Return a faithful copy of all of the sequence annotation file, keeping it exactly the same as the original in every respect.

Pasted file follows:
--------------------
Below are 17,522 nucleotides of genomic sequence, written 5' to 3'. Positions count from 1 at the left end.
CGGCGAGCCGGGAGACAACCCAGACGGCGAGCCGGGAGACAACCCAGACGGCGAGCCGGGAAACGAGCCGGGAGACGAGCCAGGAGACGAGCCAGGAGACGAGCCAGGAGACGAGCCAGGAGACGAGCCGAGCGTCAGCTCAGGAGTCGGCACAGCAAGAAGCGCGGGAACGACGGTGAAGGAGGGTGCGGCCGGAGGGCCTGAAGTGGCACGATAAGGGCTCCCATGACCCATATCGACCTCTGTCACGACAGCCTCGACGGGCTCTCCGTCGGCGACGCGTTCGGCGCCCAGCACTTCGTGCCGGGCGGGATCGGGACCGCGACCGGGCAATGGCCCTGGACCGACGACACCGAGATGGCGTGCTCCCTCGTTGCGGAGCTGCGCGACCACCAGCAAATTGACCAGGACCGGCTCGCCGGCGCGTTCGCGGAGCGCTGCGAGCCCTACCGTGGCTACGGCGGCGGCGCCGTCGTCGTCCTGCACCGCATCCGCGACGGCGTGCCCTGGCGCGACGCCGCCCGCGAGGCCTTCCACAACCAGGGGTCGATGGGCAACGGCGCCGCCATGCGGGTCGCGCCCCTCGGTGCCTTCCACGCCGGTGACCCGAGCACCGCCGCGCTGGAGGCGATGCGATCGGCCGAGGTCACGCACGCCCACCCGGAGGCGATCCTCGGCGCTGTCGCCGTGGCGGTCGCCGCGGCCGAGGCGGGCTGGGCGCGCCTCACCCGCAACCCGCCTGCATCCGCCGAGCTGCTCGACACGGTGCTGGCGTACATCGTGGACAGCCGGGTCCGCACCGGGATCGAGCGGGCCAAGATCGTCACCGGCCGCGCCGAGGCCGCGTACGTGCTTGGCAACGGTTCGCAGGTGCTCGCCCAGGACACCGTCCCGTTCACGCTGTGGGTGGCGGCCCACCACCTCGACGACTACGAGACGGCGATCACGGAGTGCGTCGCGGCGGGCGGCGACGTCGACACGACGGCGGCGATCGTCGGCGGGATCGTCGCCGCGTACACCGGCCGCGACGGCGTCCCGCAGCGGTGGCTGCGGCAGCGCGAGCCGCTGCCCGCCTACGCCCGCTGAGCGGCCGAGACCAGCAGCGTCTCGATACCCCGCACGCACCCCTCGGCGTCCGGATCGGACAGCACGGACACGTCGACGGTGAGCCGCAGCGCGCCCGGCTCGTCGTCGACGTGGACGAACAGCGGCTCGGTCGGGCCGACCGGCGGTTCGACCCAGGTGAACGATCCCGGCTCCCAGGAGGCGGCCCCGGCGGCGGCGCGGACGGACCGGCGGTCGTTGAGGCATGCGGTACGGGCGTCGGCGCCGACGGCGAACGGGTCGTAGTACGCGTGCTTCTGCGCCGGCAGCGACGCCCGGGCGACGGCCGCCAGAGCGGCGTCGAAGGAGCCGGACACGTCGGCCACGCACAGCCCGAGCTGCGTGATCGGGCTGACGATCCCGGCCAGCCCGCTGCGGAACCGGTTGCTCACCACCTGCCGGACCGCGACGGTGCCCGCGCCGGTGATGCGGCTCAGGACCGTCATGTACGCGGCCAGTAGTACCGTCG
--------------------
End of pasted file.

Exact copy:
Below are 17,522 nucleotides of genomic sequence, written 5' to 3'. Positions count from 1 at the left end.
CGGCGAGCCGGGAGACAACCCAGACGGCGAGCCGGGAGACAACCCAGACGGCGAGCCGGGAAACGAGCCGGGAGACGAGCCAGGAGACGAGCCAGGAGACGAGCCAGGAGACGAGCCAGGAGACGAGCCGAGCGTCAGCTCAGGAGTCGGCACAGCAAGAAGCGCGGGAACGACGGTGAAGGAGGGTGCGGCCGGAGGGCCTGAAGTGGCACGATAAGGGCTCCCATGACCCATATCGACCTCTGTCACGACAGCCTCGACGGGCTCTCCGTCGGCGACGCGTTCGGCGCCCAGCACTTCGTGCCGGGCGGGATCGGGACCGCGACCGGGCAATGGCCCTGGACCGACGACACCGAGATGGCGTGCTCCCTCGTTGCGGAGCTGCGCGACCACCAGCAAATTGACCAGGACCGGCTCGCCGGCGCGTTCGCGGAGCGCTGCGAGCCCTACCGTGGCTACGGCGGCGGCGCCGTCGTCGTCCTGCACCGCATCCGCGACGGCGTGCCCTGGCGCGACGCCGCCCGCGAGGCCTTCCACAACCAGGGGTCGATGGGCAACGGCGCCGCCATGCGGGTCGCGCCCCTCGGTGCCTTCCACGCCGGTGACCCGAGCACCGCCGCGCTGGAGGCGATGCGATCGGCCGAGGTCACGCACGCCCACCCGGAGGCGATCCTCGGCGCTGTCGCCGTGGCGGTCGCCGCGGCCGAGGCGGGCTGGGCGCGCCTCACCCGCAACCCGCCTGCATCCGCCGAGCTGCTCGACACGGTGCTGGCGTACATCGTGGACAGCCGGGTCCGCACCGGGATCGAGCGGGCCAAGATCGTCACCGGCCGCGCCGAGGCCGCGTACGTGCTTGGCAACGGTTCGCAGGTGCTCGCCCAGGACACCGTCCCGTTCACGCTGTGGGTGGCGGCCCACCACCTCGACGACTACGAGACGGCGATCACGGAGTGCGTCGCGGCGGGCGGCGACGTCGACACGACGGCGGCGATCGTCGGCGGGATCGTCGCCGCGTACACCGGCCGCGACGGCGTCCCGCAGCGGTGGCTGCGGCAGCGCGAGCCGCTGCCCGCCTACGCCCGCTGAGCGGCCGAGACCAGCAGCGTCTCGATACCCCGCACGCACCCCTCGGCGTCCGGATCGGACAGCACGGACACGTCGACGGTGAGCCGCAGCGCGCCCGGCTCGTCGTCGACGTGGACGAACAGCGGCTCGGTCGGGCCGACCGGCGGTTCGACCCAGGTGAACGATCCCGGCTCCCAGGAGGCGGCCCCGGCGGCGGCGCGGACGGACCGGCGGTCGTTGAGGCATGCGGTACGGGCGTCGGCGCCGACGGCGAACGGGTCGTAGTACGCGTGCTTCTGCGCCGGCAGCGACGCCCGGGCGACGGCCGCCAGAGCGGCGTCGAAGGAGCCGGACACGTCGGCCACGCACAGCCCGAGCTGCGTGATCGGGCTGACGATCCCGGCCAGCCCGCTGCGGAACCGGTTGCTCACCACCTGCCGGACCGCGACGGTGCCCGCGCCGGTGATGCGGCTCAGGACCGTCATGTACGCGGCCAGTAGTACCGTCG